Beating the skills shortage

UpSkill America aims to train 24 million frontline workers

Beating the skills shortage

Posted by Alice Kwan and Danielle Hawkins on July 14, 2015.

The problem has been well-documented: America faces a serious shortage of skilled workers that threatens the nation’s ability to grow and prosper.1 In April 2015, a White House Summit convened to address the critical need to expand economic opportunity for low-wage workers and develop a more skilled workforce. UpSkill America2 is an employer-led movement to address this issue so that frontline, entry-level jobs can become stepping stones to higher-paying, mid-skill positions.

Why is upskilling so essential? Several reasons.

On a broad national scale, US economic growth is hampered without a sufficient workforce to support it, and talent shortages threaten the country’s competitiveness in the global marketplace. As of January 2015, the United States had 5 million unfilled jobs.3

At the employer level, more than one-third (36 percent) of employers point to a lack of employee skills as the reason for problems in cost, quality, and time.4 Nearly 80 percent of manufacturing executives surveyed say the talent shortage will affect their ability to meet growing customer demand, develop new products, and implement new technologies.5

From the employee perspective, 24 million frontline workers are stuck where they are, with little to no upward career mobility.6 Entrenched at the lower end of the pay scale, they are only half as likely to receive career-relevant education as their high-skilled counterparts.7 This has implications for the nation at large; basic literacy and numeracy skills in US adults have remained stagnant for two decades, and skill levels in our young people lag behind young adults in many other countries.8

These problems, while serious for our country and people, also present great opportunity. American employers need skilled talent, while many of the workers they already employ need to gain skills that will enable them to advance into higher-paying jobs. When employers commit to training and developing frontline workers, everyone—including our country—wins.

In support of UpSkill America and the White House, Deloitte Consulting LLP collaborated with The Aspen Institute to produce a handbook for employers, A Guide to Upskilling America’s Frontline Workers. The handbook provides facts about the talent shortfall, makes the business case for addressing it, and offers tools to help employers, particularly their hiring and workforce development teams, advance the skills and careers of their frontline workers. A maturity model is included to help companies assess their upskilling abilities against leading practices and gain practical insights to incorporate necessary adjustments throughout their organization.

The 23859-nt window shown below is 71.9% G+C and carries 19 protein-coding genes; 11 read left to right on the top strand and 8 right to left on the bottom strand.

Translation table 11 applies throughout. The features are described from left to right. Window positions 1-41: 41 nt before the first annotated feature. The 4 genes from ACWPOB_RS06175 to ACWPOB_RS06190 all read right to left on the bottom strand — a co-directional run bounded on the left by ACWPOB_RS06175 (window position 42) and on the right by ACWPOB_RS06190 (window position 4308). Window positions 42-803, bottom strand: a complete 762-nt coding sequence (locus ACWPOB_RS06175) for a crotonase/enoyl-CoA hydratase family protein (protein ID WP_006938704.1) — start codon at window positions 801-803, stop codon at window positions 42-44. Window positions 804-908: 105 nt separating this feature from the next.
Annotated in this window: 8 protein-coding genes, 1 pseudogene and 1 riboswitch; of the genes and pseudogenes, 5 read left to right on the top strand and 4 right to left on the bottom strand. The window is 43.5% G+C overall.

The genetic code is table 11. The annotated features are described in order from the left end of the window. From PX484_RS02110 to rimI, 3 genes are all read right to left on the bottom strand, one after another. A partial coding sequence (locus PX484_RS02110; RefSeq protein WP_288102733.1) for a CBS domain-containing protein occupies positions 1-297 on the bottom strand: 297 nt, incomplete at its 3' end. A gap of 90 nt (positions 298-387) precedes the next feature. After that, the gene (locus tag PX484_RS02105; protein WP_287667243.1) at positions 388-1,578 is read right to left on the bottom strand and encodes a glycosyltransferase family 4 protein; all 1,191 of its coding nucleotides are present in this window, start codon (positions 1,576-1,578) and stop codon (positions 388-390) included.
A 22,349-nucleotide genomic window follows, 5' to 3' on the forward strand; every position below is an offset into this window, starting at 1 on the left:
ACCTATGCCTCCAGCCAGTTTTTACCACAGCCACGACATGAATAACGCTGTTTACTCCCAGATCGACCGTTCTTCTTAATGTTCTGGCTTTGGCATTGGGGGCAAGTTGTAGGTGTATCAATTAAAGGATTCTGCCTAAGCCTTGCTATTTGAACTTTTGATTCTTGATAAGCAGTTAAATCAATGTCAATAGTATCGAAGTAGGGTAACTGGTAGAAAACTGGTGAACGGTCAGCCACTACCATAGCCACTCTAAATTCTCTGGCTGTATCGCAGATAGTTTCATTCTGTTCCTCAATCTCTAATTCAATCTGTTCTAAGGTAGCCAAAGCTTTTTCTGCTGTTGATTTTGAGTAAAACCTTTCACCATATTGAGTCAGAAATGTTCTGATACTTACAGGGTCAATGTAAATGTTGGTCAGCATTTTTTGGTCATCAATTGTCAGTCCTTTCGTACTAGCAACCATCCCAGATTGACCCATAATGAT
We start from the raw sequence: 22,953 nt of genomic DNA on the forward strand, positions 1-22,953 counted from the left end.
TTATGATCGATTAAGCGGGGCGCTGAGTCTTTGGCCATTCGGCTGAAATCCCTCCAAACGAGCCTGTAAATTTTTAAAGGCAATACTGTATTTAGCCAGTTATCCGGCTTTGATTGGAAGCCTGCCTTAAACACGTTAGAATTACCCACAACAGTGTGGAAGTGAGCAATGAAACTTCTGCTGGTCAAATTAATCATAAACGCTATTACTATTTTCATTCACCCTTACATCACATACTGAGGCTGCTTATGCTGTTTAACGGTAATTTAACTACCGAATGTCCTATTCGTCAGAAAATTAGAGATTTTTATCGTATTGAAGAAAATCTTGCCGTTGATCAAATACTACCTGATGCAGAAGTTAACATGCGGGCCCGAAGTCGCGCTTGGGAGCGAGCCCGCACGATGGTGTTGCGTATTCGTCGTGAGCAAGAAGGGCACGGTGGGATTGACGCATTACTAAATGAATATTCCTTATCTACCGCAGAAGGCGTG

We will be hosting a Dbriefs webcast on this topic—UpSkill America: Helping to strengthen America’s workforce—on July 29, 2015. During the Dbrief, two senior White House representatives will provide an update about UpSkill America’s progress, and two prominent employers will discuss upskilling in action at their organizations. We will also discuss how businesses across the country can participate. Please join us at the session and in supporting this vital workforce imperative.

Alice Kwan is a principal in the New York office of Deloitte Consulting LLP. She has over 23 years of consulting and Human Resources experience advising global organizations in various industries with a focus in Financial Services. She has led clients through large-scale transformations where her areas of expertise include leadership alignment, organizational design, change management, and talent management strategy development and solution implementation.

Danielle Hawkins is a senior manager in the Atlanta office of Deloitte Consulting LLP and focuses on developing change management and talent strategies to drive business goals. She has collaborated with many Fortune 500 and public sector organizations to prepare and equip their leaders to effectively manage and lead through organizational transformation.

1 See, for example, “Help wanted: American manufacturing competitiveness and the looming skills gap
3 positions/
4 Mona Mourshed, Diana Farrell, and Dominic Barton, “Education to employment: Designing a system that works,” McKinsey Center for Government (2013).
5 Craig A. Giffi, Ben Dollar, Bharath Gangula, and Michelle Drew Rodriguez, “Help wanted: American manufacturing competitiveness and the looming skills gap. Deloitte Review Issue 16, January 26, 2015.
6 “Time for the US to reskill?” OECD, (2013).
7A Guide to Upskilling America’s Frontline Workers UpSkill America, 2015.
8 Ibid.

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